OnePlus’ approach to the smartphone market is to load a device up with the best specs it can for its intended price point, and then use some clever marketing to drive demand and control the flow of sales.
It seems to be an approach that’s working well, too, with demand for handsets often seeming to outstrip the supply, which is really the point of its invite system.
With a new model now available to buy – and high hopes to live up to – can the OnePlus 2 live up to the hype? We spent a little time with the device to bring you a quick hands-on ahead of our full review.
“Why on earth am I still holding a pummice stone?” That was my first thought.
The rear panel of the device is interchangeable, which is great, if you like an easy way to revitalize your phone in a relatively inexpensive way.
As was the case first time around, there’s a ‘Sandstone Black’ option, which is the one we looked at here. If you like the feel of fine sandpaper, or that pummice stone, then you’ll feel at home with this cover.
Given that there weren’t any others provided to test out, it’s hard to say whether the bamboo, Kevlar, ‘Black Apricot’ or the other options cause any less friction. This one, however, feels like an emery board on the back, but maybe you like that.
Despite keeping the same size display as the previous generation, the OnePlus 2 manages to keep the overall size of the handset down by making the bezels narrower. There’s also a larger battery (3,300mAh) this time around too, which makes the slimming trick even more impressive.
Despite this, it still feels like a bit of a slab – it’s not too large or wide to operate with one hand, but it still doesn’t convey the same sort of feeling of quality or ‘premium’ range placement that you’d get with something like the Samsung Galaxy S6 Edge, but then it doesn’t command the same sorts of prices either – in fact, the S6 Edge is more than twice as expensive.
The rest of the hardware specs – 5.5-inch full HD display, 4GB RAM and 64GB of onboard storage – however, mean that the OnePlus 2 can mostly be considered in the same breath as other manufacturer’s flagship models.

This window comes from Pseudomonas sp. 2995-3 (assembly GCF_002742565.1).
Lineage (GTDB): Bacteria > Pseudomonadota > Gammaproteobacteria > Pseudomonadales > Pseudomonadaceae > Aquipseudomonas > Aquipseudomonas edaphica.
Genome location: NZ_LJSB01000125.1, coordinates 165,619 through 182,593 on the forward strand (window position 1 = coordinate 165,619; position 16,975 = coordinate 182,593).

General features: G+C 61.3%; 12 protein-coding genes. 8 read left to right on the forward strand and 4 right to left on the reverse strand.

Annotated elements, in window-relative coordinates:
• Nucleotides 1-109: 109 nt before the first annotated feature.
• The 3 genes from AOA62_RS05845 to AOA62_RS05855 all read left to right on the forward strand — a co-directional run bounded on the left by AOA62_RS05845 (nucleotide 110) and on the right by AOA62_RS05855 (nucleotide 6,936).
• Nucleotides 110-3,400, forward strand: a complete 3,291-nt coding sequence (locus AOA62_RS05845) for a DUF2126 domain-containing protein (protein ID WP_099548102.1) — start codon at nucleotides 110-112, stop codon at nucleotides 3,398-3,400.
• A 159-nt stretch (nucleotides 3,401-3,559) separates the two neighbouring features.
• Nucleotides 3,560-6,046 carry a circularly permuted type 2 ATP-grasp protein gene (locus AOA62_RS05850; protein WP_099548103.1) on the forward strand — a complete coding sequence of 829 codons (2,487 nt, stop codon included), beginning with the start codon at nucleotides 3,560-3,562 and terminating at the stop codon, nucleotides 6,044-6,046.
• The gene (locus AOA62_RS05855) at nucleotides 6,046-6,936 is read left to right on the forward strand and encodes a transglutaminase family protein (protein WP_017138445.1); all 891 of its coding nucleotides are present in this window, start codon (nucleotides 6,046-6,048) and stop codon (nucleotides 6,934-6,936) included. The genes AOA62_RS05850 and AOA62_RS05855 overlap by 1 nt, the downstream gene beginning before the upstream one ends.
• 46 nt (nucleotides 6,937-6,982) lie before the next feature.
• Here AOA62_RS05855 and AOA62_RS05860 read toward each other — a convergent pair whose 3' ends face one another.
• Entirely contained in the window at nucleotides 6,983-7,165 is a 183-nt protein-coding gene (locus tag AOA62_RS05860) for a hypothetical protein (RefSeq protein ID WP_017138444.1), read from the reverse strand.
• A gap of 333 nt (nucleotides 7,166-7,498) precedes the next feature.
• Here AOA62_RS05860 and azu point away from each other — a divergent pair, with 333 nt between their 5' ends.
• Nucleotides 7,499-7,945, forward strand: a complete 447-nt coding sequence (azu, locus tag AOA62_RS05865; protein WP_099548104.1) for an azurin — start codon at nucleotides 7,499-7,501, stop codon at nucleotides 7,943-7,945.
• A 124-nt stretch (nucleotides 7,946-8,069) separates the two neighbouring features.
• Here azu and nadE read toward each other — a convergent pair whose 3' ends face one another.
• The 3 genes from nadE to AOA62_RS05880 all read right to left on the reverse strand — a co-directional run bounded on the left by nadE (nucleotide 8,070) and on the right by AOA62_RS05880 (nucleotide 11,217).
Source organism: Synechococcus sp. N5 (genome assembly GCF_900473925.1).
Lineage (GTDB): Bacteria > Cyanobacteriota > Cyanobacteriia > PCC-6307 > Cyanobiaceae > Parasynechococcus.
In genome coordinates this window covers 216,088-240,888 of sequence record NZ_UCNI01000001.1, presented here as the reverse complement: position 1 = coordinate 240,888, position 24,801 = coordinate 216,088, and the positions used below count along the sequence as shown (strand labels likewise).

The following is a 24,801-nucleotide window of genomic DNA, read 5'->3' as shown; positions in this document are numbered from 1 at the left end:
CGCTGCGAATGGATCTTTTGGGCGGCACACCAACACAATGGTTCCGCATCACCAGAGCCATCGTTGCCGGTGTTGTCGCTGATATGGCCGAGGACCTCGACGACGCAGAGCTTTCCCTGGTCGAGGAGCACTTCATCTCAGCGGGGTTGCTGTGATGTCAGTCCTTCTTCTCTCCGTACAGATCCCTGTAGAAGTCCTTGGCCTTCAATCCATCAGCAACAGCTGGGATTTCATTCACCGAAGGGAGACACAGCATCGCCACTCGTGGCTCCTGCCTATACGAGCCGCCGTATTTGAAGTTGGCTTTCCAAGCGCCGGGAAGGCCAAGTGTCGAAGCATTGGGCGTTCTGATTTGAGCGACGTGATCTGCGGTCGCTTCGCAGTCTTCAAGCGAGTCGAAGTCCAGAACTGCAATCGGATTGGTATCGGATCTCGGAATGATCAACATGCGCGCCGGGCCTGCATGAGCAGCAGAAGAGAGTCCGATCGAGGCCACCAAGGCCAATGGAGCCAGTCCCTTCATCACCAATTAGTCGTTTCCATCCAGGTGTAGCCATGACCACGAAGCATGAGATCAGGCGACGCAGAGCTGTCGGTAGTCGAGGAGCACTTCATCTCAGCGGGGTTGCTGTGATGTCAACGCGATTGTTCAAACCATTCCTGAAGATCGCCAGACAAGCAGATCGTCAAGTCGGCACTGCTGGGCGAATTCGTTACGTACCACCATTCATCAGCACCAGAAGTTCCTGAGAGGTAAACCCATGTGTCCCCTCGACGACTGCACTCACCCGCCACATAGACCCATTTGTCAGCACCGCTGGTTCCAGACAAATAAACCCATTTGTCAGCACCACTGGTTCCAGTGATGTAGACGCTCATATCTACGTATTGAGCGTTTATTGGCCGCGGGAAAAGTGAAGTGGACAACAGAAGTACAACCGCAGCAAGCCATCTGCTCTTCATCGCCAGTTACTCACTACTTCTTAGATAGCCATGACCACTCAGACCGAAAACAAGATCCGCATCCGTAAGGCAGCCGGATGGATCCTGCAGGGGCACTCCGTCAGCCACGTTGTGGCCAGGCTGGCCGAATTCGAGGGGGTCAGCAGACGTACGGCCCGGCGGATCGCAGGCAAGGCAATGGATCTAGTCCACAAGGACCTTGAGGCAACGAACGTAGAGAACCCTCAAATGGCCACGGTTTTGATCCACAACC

You get dual SIM slots as standard, too.
Without a chance to yet test anything too demanding, it’s hard to say how well it handles numerous demanding tasks at the same time, but on paper it shouldn’t have any reason to struggle, even with the fastest moving games.
I particularly like having a hardware switch on the side of the device to switch between ‘Priority Interruptions,’ ‘All Notifications,’ and ‘No Interruptions.’
Earlier in the year, OnePlus transitioned away from using the Cyanogenmod OS on its stock handsets (in most regions, at least) in favor of its own home grown Android fork.
The result, once you get through the set-up screens is a nearly ‘vanilla’ Android experience, albeit with a few custom tweaks.
Among these tweaks are things like the Shelf widget, found to the left of the main home screen. This shows the most used apps and contacts for quick access.
There’s also support for things like double-tapping the screen to wake the device, a bit like on LG’s G3 and G4 devices. You can also choose whether you want to use on-screen software buttons or the hardware buttons as navigation too, which is a nice bit of flexibility that you rarely see.
Aside of that, as you can see from the screenshot of all the installed apps out of the box, the device is free from bloatware and offers a largely stock Android experience on the surface of it.
Look around the UI a little though, and you’ll find Oxygen OS flourishes, like quick switching between audio modes when you change the volume.
Worth all the fuss?
It’s hard to say how it will fare in the longer term.
At first pass though, it’s a compelling hardware package in a unique, if not all that ‘desirable’ shell.
It’s no slouch though, in testing so far, there was no lag in navigating the UI – although there was a very, very small delay between hitting the capture button and the photo being taken.
The speakers were a little on the tinny side too, though plenty loud enough.
So is it worth $389? It’s hard to think, going on hardware alone, that the OnePlus 2 isn’t worth a punt at $389 if you’re after high-end specs at decidedly mid-range prices. There’s an even cheaper $329 16GB model too.
However, if what you’re really after is a sleek handset that will impress your friends with its good looks, then that’s probably not the OnePlus 2.
With more time to test the battery life, camera and overall performance, be sure to check back in the near future for our full review of the OnePlus 2.
Published August 10, 2015 — 18:47 UTC